Similar to some of these ladder studies, we found that elevated BMI is not associated with increased 30-day complication rates. We attribute the variation in conclusions to inconsistent and nongranular definitions of BMI categories. Each of the abovementioned studies used different cutoff values for obesity, and many failed to stratify higher BMI categories, for example, opting to designate any patient with BMI >35 into an all-inclusive obese category.[16] In an effort to create consistency, we used the internationally recognized obesity categories as set forth by the World Health Organization.

In addition to these inconsistent BMI groups, none of the abovementioned studies specifically investigated the subcategory of patients with BMI <18.5 kg/m2, instead only focusing at the effects of elevated BMI on complications after shoulder arthroplasty. These studies examining the effect of BMI on shoulder arthroplasty events often categorize their lowest BMI division as patients <25 kg/m2 and have not looked specifically at very low BMI patients <18.5 kg/m2 or completely excluded them from analysis.[6,16,19] Although patients with a BMI <18.5 kg/m2 comprised a small cohort of our study, they had significantly more adverse events which suggests that these patients should not be lumped into the "normal" BMI category of <25 kg/m2 and should be separately risk stratified by physicians.

Possible explanations for the association of low BMI with elevated 30-day complications after shoulder arthroplasty are not well elucidated. Factors such as cancer, alcoholism, and nutritional deficiencies could potentially decrease BMI and negatively influence postsurgical recovery.[34,35] A study of cardiac surgery patients found that the thinnest patients had more risk factors for postoperative morbidity.[36] There is also a possibility that patients with low BMI may have less soft-tissue coverage of their implants and more complications with wound healing. Further understanding of the low-BMI patient cohort undergoing shoulder arthroplasty may help to illuminate the causes of their increased surgical complications and allow preoperative adjustments to decrease surgical risk profiles for this at-risk patient cohort.

Limitations of this study include its design as a large database retrospective cohort study. Although retrospective cohort studies can establish ORs and correlations, they do not show causation, and thus, low BMI itself may not be directly responsible for the elevated complications after shoulder arthroplasty in this patient subset. In addition, underweight patients made up a minority of the total cohort compared with overweight populations that are becoming increasingly more common, thus limiting statistical power. Furthermore, we looked at differences in 30-day complications and cannot comment on more long-term outcome differences. Finally, it is possible that our low-BMI subset of patients may have had a significant comorbidity responsible for their low BMI and the resulting complications. However, we controlled for these comorbidities through ASA scores and we specifically chose only elective cases, where major causes of morbidity would likely have been identified preoperatively and prevented the elective procedure from going forward.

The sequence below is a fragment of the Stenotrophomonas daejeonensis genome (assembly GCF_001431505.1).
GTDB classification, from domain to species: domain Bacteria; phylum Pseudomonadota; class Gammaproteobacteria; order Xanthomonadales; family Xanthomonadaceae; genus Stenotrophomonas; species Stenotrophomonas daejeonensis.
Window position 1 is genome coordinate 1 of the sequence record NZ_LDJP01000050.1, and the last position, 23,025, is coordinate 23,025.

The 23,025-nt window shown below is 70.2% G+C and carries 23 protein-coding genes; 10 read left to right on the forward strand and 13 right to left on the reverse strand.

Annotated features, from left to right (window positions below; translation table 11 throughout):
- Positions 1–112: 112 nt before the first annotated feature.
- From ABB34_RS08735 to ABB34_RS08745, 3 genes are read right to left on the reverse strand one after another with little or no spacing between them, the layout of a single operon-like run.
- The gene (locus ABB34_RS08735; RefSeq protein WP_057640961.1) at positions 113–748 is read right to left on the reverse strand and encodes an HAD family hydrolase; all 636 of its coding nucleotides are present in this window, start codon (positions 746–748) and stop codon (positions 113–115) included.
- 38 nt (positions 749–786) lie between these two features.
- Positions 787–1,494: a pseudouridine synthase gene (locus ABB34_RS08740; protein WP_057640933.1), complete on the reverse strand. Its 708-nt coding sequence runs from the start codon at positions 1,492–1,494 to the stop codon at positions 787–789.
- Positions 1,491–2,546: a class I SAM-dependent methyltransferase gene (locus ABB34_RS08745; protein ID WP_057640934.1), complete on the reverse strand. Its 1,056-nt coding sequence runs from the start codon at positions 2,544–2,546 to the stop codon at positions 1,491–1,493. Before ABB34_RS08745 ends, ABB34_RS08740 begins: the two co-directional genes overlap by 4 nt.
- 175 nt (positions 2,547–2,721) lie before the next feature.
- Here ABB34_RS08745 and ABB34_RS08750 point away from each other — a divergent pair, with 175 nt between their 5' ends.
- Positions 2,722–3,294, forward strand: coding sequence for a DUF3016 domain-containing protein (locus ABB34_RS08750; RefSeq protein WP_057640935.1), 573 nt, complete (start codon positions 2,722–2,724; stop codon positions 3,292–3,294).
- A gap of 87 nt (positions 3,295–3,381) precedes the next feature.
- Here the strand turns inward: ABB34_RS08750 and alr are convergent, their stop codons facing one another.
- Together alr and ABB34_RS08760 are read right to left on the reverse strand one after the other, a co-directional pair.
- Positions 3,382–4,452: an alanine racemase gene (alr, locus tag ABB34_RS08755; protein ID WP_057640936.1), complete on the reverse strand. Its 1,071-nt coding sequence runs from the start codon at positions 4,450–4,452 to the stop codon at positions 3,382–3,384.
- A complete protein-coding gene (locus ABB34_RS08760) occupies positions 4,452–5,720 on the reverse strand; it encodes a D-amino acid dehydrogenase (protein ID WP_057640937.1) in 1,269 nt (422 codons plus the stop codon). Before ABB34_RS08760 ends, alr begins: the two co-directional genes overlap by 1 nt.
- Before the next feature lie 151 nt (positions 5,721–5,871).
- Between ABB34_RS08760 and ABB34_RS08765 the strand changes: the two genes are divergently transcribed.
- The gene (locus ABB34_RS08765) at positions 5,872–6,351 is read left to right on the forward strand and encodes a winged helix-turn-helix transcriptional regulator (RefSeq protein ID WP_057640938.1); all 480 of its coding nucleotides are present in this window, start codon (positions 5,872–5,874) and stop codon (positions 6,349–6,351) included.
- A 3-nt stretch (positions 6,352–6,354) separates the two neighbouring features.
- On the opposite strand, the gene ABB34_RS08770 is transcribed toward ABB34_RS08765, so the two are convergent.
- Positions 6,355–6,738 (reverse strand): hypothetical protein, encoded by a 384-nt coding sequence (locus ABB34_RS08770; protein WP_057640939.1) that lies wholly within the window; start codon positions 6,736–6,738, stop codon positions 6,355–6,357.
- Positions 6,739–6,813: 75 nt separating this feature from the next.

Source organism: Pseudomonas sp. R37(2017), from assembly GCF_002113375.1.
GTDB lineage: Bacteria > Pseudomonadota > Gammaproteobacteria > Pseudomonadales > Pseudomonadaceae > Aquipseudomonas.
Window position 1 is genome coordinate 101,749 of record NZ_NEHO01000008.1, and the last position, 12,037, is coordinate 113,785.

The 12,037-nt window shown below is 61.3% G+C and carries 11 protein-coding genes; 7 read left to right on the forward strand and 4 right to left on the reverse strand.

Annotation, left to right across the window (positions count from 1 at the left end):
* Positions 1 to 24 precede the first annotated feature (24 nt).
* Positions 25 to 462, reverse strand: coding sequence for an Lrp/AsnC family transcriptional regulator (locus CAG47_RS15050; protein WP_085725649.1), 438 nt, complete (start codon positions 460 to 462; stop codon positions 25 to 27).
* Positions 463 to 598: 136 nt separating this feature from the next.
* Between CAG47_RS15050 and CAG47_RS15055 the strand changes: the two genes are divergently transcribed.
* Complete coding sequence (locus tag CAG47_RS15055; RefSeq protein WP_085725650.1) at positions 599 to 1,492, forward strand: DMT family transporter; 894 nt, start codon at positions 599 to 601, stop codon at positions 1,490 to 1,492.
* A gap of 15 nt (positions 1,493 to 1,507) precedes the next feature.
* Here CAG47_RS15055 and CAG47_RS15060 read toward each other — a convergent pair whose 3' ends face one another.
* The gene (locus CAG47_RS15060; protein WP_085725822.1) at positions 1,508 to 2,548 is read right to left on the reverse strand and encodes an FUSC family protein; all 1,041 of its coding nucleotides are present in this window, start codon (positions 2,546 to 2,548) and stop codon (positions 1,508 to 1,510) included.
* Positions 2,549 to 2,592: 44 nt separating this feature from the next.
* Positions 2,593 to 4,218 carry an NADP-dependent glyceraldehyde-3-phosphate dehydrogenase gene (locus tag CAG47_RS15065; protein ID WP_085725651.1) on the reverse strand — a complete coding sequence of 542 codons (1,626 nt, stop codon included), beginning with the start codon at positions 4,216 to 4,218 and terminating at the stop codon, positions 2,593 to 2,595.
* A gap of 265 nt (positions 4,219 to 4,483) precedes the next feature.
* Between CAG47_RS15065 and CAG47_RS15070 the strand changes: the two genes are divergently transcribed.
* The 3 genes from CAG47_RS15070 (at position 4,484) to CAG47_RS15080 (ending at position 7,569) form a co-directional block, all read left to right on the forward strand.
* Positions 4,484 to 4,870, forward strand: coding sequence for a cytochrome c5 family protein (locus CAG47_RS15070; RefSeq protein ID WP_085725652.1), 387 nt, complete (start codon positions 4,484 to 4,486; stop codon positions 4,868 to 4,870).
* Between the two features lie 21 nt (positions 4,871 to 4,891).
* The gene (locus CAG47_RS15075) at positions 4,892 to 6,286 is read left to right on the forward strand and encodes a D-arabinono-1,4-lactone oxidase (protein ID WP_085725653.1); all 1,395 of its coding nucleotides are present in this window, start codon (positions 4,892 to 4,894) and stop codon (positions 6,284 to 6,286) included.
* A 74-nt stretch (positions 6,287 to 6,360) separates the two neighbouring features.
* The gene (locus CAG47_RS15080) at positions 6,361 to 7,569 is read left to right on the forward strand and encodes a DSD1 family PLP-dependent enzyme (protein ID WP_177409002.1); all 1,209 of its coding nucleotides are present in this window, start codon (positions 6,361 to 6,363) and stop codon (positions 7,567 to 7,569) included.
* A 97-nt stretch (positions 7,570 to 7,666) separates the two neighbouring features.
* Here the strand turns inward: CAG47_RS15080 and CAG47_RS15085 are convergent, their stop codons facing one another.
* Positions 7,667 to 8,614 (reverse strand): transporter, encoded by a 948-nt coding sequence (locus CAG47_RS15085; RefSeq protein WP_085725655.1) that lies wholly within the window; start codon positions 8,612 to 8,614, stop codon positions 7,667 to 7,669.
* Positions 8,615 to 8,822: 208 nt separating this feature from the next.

Overall, the current study found that patients with BMI <18.5 kg/m2 have significantly higher risks of complications within 30 days of elective shoulder arthroplasty surgery. By contrast, obese patients, including the morbidly obese, were not found to have a higher incidence of complications. These findings provide surgeons with important preoperative planning information to help reduce risk of postoperative complications. Physicians should give underweight patients additional consideration because they already do for the other end of the BMI spectrum. Patients that have a very low BMI (<18.5 kg/m2) may benefit from additional counseling such as nutrition consultation or investigation into the reasons of their low BMI before surgical intervention.